Jersey Shore Development Failures Exposed By Hurricane Sandy

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Ortley Beach and Lavallette, NJ. Aerial pictures of New Jersey’s coast, after superstorm Sandy devastated the area. Photo courtesy of: © Program for the Study of Developed Shorelines (PSDS) / WCU

Excerpts;

Along the two-lane highway that threads this narrow spit of sand on the Jersey Shore, the Driftwood Cabana Club stands out as a monument to Hurricane Sandy’s destruction. Storm-driven waves ripped one building in half. A surge of water tore another structure from its foundation, knocking it on its side.

But the most striking feature of the wreckage laid out here is its proximity to the Atlantic Ocean: The toppled buildings sit on the wrong side of the 10-foot-high concrete-and-rock-seawall that has protected the town for decades, scattered across a stretch of sand that is directly exposed to the sea.

How this exclusive beach club came to be constructed and expanded here, in one of the highest-risk flood zones in the state, offers testament to how New Jersey now finds itself seeking nearly $37 billion in federal disaster relief funds to repair the ravages of Sandy…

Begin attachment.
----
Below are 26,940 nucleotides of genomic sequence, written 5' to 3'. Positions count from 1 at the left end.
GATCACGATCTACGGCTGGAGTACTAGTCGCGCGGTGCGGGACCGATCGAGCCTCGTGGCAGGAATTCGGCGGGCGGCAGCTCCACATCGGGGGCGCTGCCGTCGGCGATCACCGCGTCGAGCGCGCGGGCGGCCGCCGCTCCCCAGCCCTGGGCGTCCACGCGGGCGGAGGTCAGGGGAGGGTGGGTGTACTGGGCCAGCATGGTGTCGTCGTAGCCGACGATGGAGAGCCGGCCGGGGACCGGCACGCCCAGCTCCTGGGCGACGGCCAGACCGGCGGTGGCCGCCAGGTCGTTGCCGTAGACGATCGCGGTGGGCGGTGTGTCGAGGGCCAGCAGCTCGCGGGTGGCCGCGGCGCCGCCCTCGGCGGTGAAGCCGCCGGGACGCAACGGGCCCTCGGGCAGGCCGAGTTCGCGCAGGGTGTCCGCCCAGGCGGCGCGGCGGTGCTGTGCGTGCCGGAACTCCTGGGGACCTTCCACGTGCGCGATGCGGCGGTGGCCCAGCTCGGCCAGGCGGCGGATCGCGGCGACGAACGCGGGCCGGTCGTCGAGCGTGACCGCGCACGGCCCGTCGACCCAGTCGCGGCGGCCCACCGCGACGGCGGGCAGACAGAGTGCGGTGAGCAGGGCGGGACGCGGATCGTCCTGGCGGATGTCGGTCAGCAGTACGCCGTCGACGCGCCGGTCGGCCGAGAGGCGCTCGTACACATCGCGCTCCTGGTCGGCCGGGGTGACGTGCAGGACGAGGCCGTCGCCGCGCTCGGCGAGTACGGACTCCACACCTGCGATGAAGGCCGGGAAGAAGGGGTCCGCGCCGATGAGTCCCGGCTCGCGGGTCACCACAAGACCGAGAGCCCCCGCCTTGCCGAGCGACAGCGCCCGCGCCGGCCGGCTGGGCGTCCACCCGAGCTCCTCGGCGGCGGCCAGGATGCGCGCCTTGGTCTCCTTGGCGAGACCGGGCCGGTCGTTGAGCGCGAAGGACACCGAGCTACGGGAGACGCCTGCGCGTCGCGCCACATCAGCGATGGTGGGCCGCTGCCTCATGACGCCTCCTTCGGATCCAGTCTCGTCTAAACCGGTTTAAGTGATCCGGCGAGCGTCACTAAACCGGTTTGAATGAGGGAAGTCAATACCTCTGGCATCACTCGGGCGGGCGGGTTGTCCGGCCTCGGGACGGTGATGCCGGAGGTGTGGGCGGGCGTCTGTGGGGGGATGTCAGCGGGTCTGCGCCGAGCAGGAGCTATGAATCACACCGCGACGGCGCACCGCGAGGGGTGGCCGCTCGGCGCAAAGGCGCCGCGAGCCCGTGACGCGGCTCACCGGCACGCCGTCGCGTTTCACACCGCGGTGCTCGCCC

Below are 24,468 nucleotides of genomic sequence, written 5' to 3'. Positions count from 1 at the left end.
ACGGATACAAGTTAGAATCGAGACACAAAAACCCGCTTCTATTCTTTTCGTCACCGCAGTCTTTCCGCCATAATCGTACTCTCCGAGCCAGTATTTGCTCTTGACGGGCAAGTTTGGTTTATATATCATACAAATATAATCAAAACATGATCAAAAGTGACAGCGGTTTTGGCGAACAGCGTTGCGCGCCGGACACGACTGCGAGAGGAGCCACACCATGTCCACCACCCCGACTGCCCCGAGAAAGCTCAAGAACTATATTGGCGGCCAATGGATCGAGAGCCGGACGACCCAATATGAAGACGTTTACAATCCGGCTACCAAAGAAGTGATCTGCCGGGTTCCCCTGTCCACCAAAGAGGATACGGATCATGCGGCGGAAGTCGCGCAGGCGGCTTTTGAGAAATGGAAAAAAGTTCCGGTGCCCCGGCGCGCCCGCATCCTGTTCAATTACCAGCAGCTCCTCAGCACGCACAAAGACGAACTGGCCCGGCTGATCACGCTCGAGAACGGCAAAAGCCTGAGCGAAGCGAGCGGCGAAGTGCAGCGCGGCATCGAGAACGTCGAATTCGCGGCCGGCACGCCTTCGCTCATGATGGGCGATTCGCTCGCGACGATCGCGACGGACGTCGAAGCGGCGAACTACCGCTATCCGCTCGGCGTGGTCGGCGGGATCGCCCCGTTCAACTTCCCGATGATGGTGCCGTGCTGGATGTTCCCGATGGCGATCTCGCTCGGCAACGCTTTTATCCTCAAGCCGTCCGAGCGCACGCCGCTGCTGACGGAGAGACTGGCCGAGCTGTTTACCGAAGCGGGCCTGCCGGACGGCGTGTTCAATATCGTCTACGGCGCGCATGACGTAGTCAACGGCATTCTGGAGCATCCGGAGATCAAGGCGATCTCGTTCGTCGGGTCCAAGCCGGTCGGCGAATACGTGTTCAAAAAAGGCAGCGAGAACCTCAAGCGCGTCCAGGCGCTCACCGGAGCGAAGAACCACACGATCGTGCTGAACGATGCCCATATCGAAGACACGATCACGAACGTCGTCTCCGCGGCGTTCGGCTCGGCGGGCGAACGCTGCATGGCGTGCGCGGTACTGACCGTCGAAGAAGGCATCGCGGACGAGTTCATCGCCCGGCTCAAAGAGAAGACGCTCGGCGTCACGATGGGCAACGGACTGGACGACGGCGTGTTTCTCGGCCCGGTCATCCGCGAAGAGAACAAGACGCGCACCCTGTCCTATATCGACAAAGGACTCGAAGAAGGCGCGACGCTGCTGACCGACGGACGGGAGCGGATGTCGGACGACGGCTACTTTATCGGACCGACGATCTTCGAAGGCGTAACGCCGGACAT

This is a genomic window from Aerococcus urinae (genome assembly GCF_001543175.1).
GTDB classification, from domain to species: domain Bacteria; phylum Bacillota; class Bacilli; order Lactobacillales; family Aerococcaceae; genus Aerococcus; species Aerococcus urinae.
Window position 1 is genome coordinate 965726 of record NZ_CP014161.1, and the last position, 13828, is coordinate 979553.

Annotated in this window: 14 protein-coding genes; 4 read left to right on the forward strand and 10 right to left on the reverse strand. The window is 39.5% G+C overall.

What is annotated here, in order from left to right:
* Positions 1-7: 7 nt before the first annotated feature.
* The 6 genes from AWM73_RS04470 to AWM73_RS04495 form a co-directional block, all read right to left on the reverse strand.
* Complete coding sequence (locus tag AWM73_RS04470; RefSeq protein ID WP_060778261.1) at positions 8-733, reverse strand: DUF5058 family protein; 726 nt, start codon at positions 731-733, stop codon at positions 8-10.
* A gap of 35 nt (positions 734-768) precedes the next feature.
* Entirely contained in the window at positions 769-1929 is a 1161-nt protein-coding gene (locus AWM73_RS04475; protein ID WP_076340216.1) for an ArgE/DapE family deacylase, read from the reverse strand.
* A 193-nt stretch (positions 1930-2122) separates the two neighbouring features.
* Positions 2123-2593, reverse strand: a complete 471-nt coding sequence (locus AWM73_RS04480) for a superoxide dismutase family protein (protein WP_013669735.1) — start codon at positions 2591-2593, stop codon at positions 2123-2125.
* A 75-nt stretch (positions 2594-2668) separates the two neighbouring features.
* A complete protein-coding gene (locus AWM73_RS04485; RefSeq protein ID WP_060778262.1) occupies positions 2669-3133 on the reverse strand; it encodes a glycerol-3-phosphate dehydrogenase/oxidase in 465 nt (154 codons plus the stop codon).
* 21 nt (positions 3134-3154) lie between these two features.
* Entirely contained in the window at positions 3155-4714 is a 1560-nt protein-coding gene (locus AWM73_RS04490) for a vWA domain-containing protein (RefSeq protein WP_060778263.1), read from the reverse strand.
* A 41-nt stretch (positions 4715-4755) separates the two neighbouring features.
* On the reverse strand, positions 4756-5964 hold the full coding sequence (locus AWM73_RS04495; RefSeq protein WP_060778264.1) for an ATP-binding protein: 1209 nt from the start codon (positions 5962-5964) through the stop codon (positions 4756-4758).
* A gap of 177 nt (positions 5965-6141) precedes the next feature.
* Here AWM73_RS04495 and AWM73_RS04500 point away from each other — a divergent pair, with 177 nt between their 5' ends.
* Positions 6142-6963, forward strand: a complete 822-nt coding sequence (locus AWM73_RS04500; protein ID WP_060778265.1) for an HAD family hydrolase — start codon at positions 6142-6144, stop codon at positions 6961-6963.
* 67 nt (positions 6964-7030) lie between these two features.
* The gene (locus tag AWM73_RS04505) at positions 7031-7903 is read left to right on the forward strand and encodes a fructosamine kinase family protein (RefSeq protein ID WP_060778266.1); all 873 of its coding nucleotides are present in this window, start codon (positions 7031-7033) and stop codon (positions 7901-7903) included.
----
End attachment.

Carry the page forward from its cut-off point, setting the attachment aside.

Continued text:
Many experts say Sandy presents an opportunity to rethink New Jersey’s future development patterns. Some argue that the most sensible approach would be to pull back from vulnerable coastlines and relinquish some real estate to nature. But already the pressures are building, from homeowners, and from municipalities hungry for property tax revenues, to put everything back the way it was…

ortley-beach-nj
Ortley Beach and Lavallette, NJ. Aerial pictures of New Jersey’s coast, after superstorm Sandy devastated the area. Photo courtesy of: © Program for the Study of Developed Shorelines (PSDS) / WCU

Read Full Article, by Chris Kirkham And John Rudolf, The Huffington Post

Sandy Reminds Us of Coastal Hazards, by Robert Young

We Need to Retreat From the Beach, by Orrin H. Pilkey